Tips for Finding a Job in a New City

When you’re moving to a new city – and it’s not for work – then finding work will likely be one of the first things on your list of priorities. Whether you move first or try to line up a job before relocating, it’s important to know how to get hired as quickly as possible. If you can afford to wait, it will be easier to move first and begin your job search when you settle. However, most people find that they need to start looking before they relocate. Either way, when you’re ready to start looking for a new job, use the following tips for getting hired in a new city.

Allow enough time

Finding a new job isn’t always as easy or fast as you hope it will be. Even if you won’t be starting your job search until after you move, it’s wise to start planning as soon as possible. Go ahead and update your resume, start looking into companies you may be interested in and local job listings, put together a list of references you can use, and start thinking about your interview outfit.

Sign up for email alerts

You can sign up for job alerts on job listing websites so that you won’t miss a great opportunity. Many major employers allow you to set up these alerts directly on their sites, or you can use a source such as Career Builder or Jobs.com. Being notified of new listings immediately allows you to get your resume in immediately.

Be flexible about interviews

It’s difficult to travel to out-of-town interviews, which is one reason it’s easier to find a job after you move. For many people, though, the reality is that they have to make time for an interview or two while they’re still in their old cities. If you aren’t available for an interview when your prospective employer wants to see you, they may not be willing to wait. Keep in mind that you will usually have to cover your travel expenses – unless you are actively recruited – so prepare for that as well.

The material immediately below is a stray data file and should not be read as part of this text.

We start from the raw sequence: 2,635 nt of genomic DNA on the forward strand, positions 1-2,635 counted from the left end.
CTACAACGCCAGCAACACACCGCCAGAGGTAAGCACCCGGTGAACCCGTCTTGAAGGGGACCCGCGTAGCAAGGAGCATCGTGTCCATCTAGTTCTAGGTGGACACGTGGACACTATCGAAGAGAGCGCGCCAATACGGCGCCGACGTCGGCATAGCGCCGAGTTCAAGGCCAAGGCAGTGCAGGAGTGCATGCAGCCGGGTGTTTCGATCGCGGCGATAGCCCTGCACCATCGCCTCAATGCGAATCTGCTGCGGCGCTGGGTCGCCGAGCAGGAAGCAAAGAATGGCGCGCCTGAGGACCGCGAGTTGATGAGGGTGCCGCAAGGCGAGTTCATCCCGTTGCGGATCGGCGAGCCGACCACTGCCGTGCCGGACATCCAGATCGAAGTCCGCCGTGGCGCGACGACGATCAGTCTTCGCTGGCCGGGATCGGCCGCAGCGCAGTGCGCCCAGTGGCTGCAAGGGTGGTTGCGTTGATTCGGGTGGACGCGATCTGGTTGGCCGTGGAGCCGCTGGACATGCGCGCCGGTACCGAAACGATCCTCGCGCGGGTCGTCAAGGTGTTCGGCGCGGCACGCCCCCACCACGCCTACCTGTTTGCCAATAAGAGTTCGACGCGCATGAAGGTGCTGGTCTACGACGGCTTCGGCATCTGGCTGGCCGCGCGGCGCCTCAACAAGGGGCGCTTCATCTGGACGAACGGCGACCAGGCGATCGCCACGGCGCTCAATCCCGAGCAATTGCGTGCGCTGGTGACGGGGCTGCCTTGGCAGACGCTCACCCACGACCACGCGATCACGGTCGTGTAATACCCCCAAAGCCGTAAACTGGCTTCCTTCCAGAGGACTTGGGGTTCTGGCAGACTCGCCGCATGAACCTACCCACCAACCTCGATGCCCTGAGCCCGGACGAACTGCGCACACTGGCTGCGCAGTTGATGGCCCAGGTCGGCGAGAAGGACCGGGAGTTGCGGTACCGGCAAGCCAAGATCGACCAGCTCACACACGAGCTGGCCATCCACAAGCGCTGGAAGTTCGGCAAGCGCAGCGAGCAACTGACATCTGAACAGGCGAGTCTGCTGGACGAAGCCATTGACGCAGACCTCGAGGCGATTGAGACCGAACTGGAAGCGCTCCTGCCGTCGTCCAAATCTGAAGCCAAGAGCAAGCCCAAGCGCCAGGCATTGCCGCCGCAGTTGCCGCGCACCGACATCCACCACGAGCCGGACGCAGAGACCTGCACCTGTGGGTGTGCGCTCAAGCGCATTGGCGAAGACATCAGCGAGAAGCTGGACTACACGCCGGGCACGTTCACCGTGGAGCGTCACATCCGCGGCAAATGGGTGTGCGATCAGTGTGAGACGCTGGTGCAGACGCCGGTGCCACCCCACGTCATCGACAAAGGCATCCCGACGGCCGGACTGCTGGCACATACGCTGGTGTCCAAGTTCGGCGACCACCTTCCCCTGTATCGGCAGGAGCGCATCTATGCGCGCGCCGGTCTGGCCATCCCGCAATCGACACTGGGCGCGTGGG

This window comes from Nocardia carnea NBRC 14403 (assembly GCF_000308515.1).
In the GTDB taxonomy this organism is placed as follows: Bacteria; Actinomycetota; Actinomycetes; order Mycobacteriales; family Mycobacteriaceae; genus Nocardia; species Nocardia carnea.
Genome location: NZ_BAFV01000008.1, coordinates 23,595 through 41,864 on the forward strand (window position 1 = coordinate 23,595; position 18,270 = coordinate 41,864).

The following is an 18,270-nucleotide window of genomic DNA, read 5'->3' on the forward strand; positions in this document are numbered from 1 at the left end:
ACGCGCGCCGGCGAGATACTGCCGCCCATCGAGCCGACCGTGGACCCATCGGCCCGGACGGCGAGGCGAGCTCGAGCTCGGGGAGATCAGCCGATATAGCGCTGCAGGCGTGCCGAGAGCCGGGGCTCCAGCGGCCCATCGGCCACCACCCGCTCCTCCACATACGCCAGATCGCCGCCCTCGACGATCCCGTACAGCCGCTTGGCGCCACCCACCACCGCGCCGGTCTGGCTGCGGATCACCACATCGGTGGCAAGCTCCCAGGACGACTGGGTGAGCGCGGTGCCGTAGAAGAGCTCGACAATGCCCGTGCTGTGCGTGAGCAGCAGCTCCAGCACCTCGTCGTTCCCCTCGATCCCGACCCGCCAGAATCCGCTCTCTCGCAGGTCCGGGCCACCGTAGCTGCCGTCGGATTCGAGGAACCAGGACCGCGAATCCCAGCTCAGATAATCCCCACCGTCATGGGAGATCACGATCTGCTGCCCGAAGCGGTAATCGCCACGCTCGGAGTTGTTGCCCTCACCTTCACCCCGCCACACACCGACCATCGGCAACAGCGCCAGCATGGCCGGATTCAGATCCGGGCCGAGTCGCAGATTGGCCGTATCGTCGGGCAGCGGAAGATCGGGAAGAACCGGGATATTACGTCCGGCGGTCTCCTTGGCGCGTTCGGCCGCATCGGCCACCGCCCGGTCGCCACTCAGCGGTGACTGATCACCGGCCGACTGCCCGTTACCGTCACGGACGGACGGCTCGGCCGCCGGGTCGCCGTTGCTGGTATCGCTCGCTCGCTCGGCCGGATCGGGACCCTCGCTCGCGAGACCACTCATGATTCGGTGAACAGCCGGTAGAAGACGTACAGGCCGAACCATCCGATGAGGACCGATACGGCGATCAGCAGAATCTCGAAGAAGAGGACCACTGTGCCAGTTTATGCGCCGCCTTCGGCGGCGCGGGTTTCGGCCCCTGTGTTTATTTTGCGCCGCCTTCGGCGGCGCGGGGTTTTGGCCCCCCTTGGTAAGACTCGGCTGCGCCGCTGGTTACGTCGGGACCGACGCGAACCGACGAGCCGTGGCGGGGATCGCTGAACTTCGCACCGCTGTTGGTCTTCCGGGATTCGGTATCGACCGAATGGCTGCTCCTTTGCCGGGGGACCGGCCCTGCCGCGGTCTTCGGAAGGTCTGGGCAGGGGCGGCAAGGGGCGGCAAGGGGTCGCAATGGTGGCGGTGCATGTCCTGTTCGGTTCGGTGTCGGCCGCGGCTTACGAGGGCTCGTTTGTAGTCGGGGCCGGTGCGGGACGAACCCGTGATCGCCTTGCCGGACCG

Take advantage of your connections

Think of everyone you know in the city to which you’re relocating. Perhaps you have friends or family or even some college or professional connections there. Any and all of these may know of a job opportunity or two in the area. Put the word out that you’re moving and looking for work. Social networks such as Facebook and LinkedIn can be helpful as well.

Find out whether you can keep your existing job

In some cases, you may be able to work remotely after you move, especially if you will still be available to travel back for meetings. Or, try requesting a transfer if you work for a larger company with locations near your new home.
Finding work isn’t always easy, but there are things you can do to ensure that your unemployment doesn’t last for long. Tap your network and be proactive with your job search, and the perfect job will come along in your new city.

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